From the story I shared about work life “integration” you will see that I pivoted from a business executive in a Fortunate 500 corporation to building my own business, teaching graduate students, and advising organizations. So, one of my distinguishing qualities is that I have a breadth of experience, and the academic work supports what I learned anecdotally. I will also add that where I am today is not where I want to end. I am in the middle of the journey, and none of the steps have been easy. I experienced sexism at my former work in NYC; I overcame this by taking charge of my career trajectory. That meant expanding my horizon and moving away from the industry in which I spent 17 years. Recognizing the many transferrable skills that I had developed was a big part of the momentum. Moving away from the corporate world, I learned how to define success on my own terms; and I know if I moved back into a corporate position, I have gained confidence. My confidence also stems from having completed a doctorate. Going through a program that rigorous, and completing a kick-ass dissertation on corporate social responsibility, gave me a huge sense of accomplishment. And I truly believe this: I can do pretty much do anything that I put my mind to. For example, if I were interviewing for a job today, I know that I may not know how to do everything that the job requires, but I feel secure in saying that I have the capability, the drive and the tenacity to figure it out. And I will do a good job. Everyone doesn’t have to do a dissertation to figure that out for themselves; I do believe everyone needs to find a point of challenge to tackle and rise to it. That sense of accomplishment is fuel for good things ahead. My final case in point is the start of Aliki Designs. I have gone through my whole life until 2 years ago believing and accepting that I am not artistic. I have come to find out that, while that is still true, I have a creative side. I never thought about the two being distinctive, but now I believe that each and every person has the capacity to be creative. Creativity comes in many forms; artistry being one of them. Creativity is about dreaming. Creativity is about innovation. Creativity keeps us pushing forward. My personal brand is about helping people realize their full potential. The Aliki Designs brand is about everyday elegance and meaningful messages of positive intentions that inspire people toward growth and possibilities. So many additional lessons; I could keep going. I’ll pause there…..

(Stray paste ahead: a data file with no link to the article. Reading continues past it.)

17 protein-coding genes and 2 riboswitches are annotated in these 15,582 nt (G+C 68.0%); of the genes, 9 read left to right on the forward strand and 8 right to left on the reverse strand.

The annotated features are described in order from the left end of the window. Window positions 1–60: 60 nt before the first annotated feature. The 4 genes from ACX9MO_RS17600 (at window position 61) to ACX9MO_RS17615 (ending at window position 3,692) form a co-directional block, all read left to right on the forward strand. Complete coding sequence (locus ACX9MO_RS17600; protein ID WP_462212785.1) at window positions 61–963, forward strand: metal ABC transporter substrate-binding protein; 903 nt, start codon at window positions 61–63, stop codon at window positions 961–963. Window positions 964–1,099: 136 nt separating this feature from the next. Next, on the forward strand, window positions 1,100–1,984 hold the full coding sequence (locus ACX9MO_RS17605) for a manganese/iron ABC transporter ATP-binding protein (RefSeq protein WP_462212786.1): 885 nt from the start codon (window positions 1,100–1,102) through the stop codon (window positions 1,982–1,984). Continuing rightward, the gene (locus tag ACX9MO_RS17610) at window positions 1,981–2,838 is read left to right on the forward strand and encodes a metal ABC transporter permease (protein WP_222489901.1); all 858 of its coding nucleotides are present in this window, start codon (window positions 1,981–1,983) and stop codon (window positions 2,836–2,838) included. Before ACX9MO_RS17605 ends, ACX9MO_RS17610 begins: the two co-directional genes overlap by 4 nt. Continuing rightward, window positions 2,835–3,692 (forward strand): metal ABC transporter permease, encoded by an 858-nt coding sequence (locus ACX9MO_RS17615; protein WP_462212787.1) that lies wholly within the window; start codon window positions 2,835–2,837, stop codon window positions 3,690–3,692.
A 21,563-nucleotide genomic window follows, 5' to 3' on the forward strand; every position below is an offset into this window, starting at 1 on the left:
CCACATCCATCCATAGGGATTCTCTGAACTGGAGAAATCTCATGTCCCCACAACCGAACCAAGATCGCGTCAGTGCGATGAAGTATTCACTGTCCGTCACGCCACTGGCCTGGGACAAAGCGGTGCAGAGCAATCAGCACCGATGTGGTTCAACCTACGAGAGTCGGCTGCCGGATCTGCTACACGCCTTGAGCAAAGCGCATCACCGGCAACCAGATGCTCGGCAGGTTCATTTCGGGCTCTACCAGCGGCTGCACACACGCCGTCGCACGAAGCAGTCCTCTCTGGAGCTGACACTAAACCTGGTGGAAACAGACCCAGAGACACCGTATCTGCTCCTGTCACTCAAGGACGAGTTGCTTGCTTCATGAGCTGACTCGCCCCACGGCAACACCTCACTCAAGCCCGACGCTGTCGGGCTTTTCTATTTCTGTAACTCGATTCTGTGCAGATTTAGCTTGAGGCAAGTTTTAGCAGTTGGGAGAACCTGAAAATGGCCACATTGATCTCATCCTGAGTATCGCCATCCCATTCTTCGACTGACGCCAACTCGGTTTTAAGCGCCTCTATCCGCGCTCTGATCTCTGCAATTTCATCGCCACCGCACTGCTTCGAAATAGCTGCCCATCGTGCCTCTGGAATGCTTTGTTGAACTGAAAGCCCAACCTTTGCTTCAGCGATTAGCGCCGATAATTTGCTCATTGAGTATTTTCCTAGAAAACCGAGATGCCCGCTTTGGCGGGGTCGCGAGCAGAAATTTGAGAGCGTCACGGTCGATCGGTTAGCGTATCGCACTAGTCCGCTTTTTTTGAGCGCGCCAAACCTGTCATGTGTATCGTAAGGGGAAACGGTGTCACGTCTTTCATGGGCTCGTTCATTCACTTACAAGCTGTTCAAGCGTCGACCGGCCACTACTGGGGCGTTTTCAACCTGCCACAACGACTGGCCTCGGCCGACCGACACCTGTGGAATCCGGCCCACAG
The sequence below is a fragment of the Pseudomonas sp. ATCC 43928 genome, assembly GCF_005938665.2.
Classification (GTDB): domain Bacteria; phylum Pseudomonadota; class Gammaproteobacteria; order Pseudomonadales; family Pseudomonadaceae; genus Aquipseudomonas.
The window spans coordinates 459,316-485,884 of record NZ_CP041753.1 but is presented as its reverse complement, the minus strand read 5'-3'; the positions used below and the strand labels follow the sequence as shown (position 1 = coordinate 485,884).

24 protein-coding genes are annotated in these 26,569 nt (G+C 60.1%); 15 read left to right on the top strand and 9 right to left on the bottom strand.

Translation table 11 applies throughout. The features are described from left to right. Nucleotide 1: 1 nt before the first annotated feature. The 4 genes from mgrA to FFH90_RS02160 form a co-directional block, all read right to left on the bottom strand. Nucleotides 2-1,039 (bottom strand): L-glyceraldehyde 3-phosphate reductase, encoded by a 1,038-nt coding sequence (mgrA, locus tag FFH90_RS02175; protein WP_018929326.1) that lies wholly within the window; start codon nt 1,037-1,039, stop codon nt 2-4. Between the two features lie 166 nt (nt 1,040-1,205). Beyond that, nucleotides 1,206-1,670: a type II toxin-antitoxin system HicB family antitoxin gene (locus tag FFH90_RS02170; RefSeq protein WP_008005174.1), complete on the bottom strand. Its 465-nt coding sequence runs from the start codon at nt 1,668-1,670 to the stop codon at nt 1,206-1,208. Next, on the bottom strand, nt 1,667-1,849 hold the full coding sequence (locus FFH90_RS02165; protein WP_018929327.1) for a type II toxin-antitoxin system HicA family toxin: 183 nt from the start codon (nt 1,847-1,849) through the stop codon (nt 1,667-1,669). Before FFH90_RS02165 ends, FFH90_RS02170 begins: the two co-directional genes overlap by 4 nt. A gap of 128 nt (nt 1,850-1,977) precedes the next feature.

Any great local spots you’d like to shoutout?